Stamp Out Poverty Campaign : Tobin Tax Update - Summer 2004


Tobin Tax legislation passed in Belgium

After an epic legislative journey the Tobin Tax finally succeeded in becoming law on 1st July 2004. Belgian MPs voted 67 for the legislation, 42 against, with 19 abstentions. This represents a landmark victory for the campaign and a significant step towards winning the argument for its implementation across Europe. The Belgian legislation provides a blueprint of how a currency taxation system can work, showing the proposal is now entirely feasible. This great achievement led directly to us being asked to write an article for the Guardian explaining to their readers why this progress is so important. Read it here

Belgian momentum moves to Westminster

Following hot on the heels of the success in Belgium, an Early Day Motion (EDM) has been tabled in the House of Commons by Harry Barnes MP. The EDM invites MPs to show their support for the Tobin Tax by signing the motion, and attracted a wave of signatures within hours. Urgent action – please contact your MP today and urge them to sign EDM 1560. Find your MP’s contact details at or call 020 7227 4300.

EDM 1560 – Belgian initiative for a currency transaction tax

That this House warmly welcomes the new legislation passed by the Belgian Parliament on 1st July for a currency transaction tax (CTT), which serves as a blueprint for the raising of billions in revenue to benefit the world’s poorest people and help meet the UN Millennium Development Goals (MDGs); notes that this new law surpasses previous CTT propositions because the tax rate in normal trading conditions is sufficiently low as not to adversely affect the market; acknowledges that this law is testament to the feasibility of the technical aspects of the CTT; further notes that the legislation includes the mechanism of a higher rate tax triggered in the event of a sharp change in the value of a currency to act as a circuit-breaker, to guard against financial shocks and seriously enhance economic stability for the protection of employment and business; further welcomes HM Treasury’s acknowledgement that new income streams are urgently required to pay for the MDGs; further recognises the Treasury’s efforts to achieve the International Finance Facility to help pay for the MDGs; and further notes that only by means of complementary income streams can a doubling of aid for the reduction and eradication of world poverty realistically be achieved, which is the leadership opportunity for the UK Presidency of both the G8 and the European Union in 2005.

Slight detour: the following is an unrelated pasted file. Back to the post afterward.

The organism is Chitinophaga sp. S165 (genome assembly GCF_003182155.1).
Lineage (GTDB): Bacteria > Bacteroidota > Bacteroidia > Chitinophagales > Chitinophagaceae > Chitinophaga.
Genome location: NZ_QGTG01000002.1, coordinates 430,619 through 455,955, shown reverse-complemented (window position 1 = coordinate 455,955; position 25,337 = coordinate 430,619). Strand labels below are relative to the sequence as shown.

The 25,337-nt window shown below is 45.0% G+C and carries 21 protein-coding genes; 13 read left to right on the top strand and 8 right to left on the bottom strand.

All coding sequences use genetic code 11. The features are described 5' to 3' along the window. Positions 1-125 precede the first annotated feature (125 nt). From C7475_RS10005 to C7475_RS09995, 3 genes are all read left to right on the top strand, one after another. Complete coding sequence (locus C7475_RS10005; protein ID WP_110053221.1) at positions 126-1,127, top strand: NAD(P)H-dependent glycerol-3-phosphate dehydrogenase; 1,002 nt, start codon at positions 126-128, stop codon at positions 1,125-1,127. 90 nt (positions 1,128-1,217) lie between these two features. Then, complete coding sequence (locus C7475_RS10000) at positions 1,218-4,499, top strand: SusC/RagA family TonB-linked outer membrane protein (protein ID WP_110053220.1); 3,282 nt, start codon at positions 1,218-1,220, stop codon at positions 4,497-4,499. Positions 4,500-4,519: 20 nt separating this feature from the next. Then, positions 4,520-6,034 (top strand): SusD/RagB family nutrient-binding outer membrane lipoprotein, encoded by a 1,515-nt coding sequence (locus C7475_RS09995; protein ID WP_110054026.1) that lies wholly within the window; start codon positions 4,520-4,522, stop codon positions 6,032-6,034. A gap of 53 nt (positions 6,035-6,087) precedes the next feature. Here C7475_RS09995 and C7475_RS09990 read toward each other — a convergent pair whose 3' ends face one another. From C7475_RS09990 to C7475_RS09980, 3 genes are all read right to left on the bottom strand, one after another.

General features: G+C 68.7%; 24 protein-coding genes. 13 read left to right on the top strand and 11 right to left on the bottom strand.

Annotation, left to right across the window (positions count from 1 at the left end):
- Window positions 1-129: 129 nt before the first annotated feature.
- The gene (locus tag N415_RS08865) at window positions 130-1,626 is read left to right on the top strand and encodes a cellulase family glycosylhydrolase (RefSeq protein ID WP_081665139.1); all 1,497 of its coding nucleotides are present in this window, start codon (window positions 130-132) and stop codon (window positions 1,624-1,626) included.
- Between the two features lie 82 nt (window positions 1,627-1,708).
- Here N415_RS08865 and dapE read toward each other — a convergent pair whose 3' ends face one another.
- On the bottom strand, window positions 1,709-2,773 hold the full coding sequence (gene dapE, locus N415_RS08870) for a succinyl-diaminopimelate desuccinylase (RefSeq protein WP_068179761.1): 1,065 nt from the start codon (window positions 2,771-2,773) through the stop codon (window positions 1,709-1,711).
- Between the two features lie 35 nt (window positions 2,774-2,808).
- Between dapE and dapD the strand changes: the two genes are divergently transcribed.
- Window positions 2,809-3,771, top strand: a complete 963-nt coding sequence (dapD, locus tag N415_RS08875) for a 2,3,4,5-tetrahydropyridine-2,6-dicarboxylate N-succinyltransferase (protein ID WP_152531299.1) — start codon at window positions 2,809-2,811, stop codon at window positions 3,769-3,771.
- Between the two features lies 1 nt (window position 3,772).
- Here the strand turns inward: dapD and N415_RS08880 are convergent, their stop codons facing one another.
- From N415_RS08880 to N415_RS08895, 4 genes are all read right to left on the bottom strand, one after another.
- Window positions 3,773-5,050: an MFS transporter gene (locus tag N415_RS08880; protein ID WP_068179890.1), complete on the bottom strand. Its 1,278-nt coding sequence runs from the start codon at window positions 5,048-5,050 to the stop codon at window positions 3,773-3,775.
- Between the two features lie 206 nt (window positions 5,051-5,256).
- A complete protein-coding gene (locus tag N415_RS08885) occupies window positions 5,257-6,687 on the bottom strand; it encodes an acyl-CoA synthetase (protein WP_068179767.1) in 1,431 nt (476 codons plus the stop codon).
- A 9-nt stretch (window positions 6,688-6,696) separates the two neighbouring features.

Tobin Taxi rides at Glastonbury

Crowds at Glastonbury were treated to a very special ‘Tobin’ experience when the Tobin Taxi made its first ever journey at the UK’s premier music festival. With brightly costumed characters carrying a sound system and driving the bright yellow taxi they certainly made an impact stir singing and dancing the ‘Tobin’ message to a very receptive audience. To read more about it and see pictures, please go to

MEP Campaign

Thank you to everyone who lobbied their MEP candidates in the run-up to the recent European elections. Many MEP candidates signed the declaration of support and nine of these have made it to Brussels. Across Europe our fellow Tobin Tax campaigners repeated the same exercise. This means that as we move into the new parliamentary session we have established a core base of MEP support that we can build upon over the coming year.

India introduces taxes on the securities markets

A proposal similar to the Tobin Tax is likely to be introduced in India in the form of a Securities Transaction Tax (STT) of 0.15% on the financial markets. This new system looks set to replace the complicated financial tax regime that currently exists. The benefits of an STT would be to calm damaging short-term speculation without significantly affecting long-term investors. A Securities Transaction Tax would raise £440 million for the Indian government every year. If the bill is approved by parliament the tax could be in place as early as September 2004.